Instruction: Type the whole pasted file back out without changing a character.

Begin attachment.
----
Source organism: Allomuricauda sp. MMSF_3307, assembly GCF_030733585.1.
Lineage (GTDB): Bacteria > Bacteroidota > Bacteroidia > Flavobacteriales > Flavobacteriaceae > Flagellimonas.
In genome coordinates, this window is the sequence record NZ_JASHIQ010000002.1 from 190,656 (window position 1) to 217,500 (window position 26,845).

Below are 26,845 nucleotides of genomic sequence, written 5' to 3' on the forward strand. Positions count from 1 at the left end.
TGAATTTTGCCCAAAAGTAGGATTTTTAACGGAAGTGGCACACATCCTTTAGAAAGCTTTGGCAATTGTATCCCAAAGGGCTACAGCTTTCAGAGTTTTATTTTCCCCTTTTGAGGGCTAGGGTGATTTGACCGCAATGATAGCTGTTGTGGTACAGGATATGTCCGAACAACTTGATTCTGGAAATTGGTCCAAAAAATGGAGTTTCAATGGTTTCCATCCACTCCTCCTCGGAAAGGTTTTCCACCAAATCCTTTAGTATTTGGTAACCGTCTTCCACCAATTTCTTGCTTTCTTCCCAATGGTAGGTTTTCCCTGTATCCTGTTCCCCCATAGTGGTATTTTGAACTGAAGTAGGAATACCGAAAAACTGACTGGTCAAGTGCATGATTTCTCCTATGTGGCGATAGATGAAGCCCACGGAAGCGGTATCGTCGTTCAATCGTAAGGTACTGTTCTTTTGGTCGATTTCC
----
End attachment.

Source organism: Allomuricauda sp. MMSF_3307, assembly GCF_030733585.1.
Lineage (GTDB): Bacteria > Bacteroidota > Bacteroidia > Flavobacteriales > Flavobacteriaceae > Flagellimonas.
In genome coordinates, this window is the sequence record NZ_JASHIQ010000002.1 from 190,656 (window position 1) to 217,500 (window position 26,845).

Below are 26,845 nucleotides of genomic sequence, written 5' to 3' on the forward strand. Positions count from 1 at the left end.
TGAATTTTGCCCAAAAGTAGGATTTTTAACGGAAGTGGCACACATCCTTTAGAAAGCTTTGGCAATTGTATCCCAAAGGGCTACAGCTTTCAGAGTTTTATTTTCCCCTTTTGAGGGCTAGGGTGATTTGACCGCAATGATAGCTGTTGTGGTACAGGATATGTCCGAACAACTTGATTCTGGAAATTGGTCCAAAAAATGGAGTTTCAATGGTTTCCATCCACTCCTCCTCGGAAAGGTTTTCCACCAAATCCTTTAGTATTTGGTAACCGTCTTCCACCAATTTCTTGCTTTCTTCCCAATGGTAGGTTTTCCCTGTATCCTGTTCCCCCATAGTGGTATTTTGAACTGAAGTAGGAATACCGAAAAACTGACTGGTCAAGTGCATGATTTCTCCTATGTGGCGATAGATGAAGCCCACGGAAGCGGTATCGTCGTTCAATCGTAAGGTACTGTTCTTTTGGTCGATTTCC